The benefits of hosting virtual desktops in the cloud compared to building out an on-premises VDI environment seem to outweigh the general distrust of public cloud.
Cloud services give companies a way to eliminate the burden of managing data center infrastructure -- all that nasty hardware and administration, patching, upgrades and purchasing new equipment. But there are several reasons IT pros resist public cloud services. Specifically:
2. Putting mission-critical applications in the cloud means giving administrators you can't even see access to sensitive corporate data -- and trusting them with it.
3. If you want to move something to the cloud, you can't just stick it there. It has to be in a particular format. What happens when you want to port the application back to your data center? Some say it might be more expensive to get out of the cloud than to get into it.
In spite of these and other negatives surrounding public cloud, there is one bright spot shining in the darkness -- Desktop as a Service (DaaS). Cloud-based virtual desktops cut the costs and complexity surrounding virtual desktop infrastructure (VDI).
Putting the desktop in the cloud has some benefits that do not apply to server hosting. For example, servers are tied to storage and other data and application sources, making it difficult to move or reconfigure. Desktops don't have that issue.
Also, end users access their desktops on laptops and other devices from home, hotels, coffee shops and airports -- making it difficult to control and secure them. Desktop in the cloud allows full control by the IT staff; if the laptop is lost or stolen, the virtual desktop can be killed and the thieves get nothing. (This is also the case with VDI.)
In addition, when a user's laptop dies, they can't be productive during the time it takes to restore the data. With a cloud-based desktop (and with VDI), restoration is much faster.
Clearly, VDI and cloud-hosted virtual desktops deliver similar benefits. Let's dig in to DaaS to see the benefits over server-hosted VDI.
VDI vs. DaaS
VDI software gives IT a way to host desktop images in their own data center and present those images to remote end users over a network. The idea is to provide central management and control for provisioning, updating, patching, controlling software and providing computing resources.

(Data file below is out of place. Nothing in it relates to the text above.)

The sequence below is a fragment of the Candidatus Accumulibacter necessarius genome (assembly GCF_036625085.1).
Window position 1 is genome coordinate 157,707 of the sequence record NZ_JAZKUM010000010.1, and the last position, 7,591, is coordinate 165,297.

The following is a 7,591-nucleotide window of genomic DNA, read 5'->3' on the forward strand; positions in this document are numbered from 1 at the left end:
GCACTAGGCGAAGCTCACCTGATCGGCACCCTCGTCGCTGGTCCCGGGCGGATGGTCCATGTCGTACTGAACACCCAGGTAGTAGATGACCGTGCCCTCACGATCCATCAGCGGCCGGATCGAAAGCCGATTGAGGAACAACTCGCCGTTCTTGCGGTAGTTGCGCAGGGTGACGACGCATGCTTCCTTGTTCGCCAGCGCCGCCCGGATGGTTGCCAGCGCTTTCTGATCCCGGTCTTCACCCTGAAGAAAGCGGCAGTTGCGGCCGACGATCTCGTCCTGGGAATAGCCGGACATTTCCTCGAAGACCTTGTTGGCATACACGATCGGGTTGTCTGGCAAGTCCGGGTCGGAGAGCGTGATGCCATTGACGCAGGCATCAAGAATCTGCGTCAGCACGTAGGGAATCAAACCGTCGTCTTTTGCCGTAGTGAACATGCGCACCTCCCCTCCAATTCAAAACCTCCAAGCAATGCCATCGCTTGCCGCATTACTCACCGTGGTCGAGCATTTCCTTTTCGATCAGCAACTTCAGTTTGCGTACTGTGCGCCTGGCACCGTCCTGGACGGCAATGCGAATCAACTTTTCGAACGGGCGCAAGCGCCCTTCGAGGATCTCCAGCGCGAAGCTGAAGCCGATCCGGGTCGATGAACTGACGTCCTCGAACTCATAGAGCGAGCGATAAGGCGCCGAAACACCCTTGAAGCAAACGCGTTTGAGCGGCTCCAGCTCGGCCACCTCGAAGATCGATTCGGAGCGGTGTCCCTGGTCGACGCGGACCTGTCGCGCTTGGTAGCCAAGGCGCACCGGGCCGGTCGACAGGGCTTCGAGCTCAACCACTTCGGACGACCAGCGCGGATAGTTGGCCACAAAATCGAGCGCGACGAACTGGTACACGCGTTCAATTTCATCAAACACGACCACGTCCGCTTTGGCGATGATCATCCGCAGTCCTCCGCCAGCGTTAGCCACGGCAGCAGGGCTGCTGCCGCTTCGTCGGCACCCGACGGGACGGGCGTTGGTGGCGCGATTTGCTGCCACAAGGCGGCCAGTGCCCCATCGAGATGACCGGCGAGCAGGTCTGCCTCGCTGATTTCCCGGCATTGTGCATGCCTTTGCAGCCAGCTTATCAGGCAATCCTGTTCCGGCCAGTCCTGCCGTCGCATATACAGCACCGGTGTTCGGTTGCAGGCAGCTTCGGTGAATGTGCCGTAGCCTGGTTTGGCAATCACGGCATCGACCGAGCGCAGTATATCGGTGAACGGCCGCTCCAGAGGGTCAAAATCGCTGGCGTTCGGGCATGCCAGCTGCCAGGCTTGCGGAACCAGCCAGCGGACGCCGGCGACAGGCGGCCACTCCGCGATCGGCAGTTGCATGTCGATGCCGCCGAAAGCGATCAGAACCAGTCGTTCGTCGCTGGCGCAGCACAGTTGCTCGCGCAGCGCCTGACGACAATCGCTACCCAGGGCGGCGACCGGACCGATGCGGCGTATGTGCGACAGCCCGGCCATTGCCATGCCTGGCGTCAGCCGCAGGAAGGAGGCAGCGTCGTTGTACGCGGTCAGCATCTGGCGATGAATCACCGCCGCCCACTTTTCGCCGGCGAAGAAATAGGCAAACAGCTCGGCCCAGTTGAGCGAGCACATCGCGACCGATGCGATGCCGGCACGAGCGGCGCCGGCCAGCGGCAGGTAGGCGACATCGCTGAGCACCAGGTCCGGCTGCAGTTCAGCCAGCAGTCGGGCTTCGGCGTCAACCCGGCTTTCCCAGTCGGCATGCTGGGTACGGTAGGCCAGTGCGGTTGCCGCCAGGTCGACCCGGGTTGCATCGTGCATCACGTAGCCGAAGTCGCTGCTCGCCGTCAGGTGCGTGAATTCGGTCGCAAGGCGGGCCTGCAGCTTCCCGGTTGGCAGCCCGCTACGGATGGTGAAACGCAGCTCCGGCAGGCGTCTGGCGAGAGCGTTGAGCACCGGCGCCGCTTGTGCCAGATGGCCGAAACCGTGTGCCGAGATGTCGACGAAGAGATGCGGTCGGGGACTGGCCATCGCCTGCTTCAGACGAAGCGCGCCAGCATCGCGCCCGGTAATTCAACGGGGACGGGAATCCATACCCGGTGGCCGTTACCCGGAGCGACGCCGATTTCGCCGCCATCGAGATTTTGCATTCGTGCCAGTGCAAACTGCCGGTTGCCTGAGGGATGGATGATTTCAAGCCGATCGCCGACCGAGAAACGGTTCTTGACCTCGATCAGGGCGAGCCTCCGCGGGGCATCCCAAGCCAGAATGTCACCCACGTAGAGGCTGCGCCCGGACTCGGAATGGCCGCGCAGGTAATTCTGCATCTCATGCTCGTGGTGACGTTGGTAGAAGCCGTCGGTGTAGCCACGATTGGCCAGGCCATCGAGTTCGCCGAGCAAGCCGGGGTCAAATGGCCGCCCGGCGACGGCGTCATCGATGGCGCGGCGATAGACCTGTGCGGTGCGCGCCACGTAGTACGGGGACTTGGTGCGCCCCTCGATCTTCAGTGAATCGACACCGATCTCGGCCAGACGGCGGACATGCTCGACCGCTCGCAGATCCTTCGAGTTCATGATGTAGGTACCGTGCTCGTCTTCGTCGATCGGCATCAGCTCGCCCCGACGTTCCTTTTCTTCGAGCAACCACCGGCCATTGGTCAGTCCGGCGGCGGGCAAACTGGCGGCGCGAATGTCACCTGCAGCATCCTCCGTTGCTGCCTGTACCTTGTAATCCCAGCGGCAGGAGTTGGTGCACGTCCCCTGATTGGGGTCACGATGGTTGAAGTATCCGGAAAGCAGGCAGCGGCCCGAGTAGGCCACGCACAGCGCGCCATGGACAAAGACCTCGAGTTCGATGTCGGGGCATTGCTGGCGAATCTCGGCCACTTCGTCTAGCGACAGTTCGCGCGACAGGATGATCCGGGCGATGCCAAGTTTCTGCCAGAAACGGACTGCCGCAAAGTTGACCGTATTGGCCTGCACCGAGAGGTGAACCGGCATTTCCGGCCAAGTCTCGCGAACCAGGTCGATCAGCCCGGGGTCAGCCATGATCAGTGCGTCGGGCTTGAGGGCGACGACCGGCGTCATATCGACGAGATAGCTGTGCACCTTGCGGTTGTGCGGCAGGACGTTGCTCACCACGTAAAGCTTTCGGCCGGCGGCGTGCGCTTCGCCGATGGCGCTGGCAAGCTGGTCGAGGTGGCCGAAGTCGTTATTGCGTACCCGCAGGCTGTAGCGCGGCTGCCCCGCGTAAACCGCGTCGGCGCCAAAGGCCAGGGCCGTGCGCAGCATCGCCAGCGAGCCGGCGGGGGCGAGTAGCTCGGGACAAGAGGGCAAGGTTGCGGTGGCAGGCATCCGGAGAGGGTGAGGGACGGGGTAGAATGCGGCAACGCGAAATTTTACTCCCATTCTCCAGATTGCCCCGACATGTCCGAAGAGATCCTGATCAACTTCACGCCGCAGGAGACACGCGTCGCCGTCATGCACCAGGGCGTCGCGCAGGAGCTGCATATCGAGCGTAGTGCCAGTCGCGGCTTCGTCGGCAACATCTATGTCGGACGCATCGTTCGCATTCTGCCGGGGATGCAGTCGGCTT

Because Desktop as a Service is the latest buzzword, a number of vendors claim their product is DaaS or delivers DaaS. So, what is DaaS and how does it differ from VDI?
What is DaaS?
DaaS is the outsourcing of VDI to a third-party service provider. Typically, DaaS has a multi-tenancy architecture and the service is purchased on a subscription basis.
In this delivery model, the service provider manages the back-end responsibilities of data storage, backup, security and upgrades. The customer's personal data is copied to and from the virtual desktop during logon/logoff and access to the desktop is device, location and network independent.
The terms DaaS and Desktop as a Service are actually copyrighted by Desktone, Inc., a company that produced the first DaaS product in 2008. The company claims that DaaS provides all of the benefits of VDI without any of the upfront infrastructure costs. DaaS customers can rapidly provision desktops to users on any device, anywhere. The service starts at $30 per month, per desktop.
Though DaaS desktops run in a remote data center, the desktops are connected to your corporate IT environment through a private network connection. Access to the desktops is based on your existing Active Directory.
While I am still not a big fan of the public cloud for data center services, pushing the desktop to the cloud makes a lot of sense.
The list of negatives about public cloud services is somewhat reduced when applied to DaaS. While an outage such as Amazon's earlier this year would have an equally negative effect on cloud-based desktops, the benefits of speed and flexibility for deployment, along with relatively little risk, would still make the cloud desktop very attractive.
Imagine a college campus that has to re-provision scores of computer labs every semester. Simply providing cloud-based desktops with virtually unlimited capacity and configuration options makes a lot of sense.
ABOUT THE AUTHOR:
Gary Olsen is a solution architect in Hewlett-Packard's Technology Services organization and lives in Roswell, Ga. He has worked in the IT industry since 1981 and holds an M.S. in computer-aided manufacturing from Brigham Young University. Olsen has authored numerous technical articles for TechTarget, Redmond Magazine and TechNetmagazine, and he has presented numerous times at the HP Technology Forum. He is a Microsoft MVP for Directory Services and is the founder and president of the Atlanta Active Directory Users Group.
This was first published in February 2012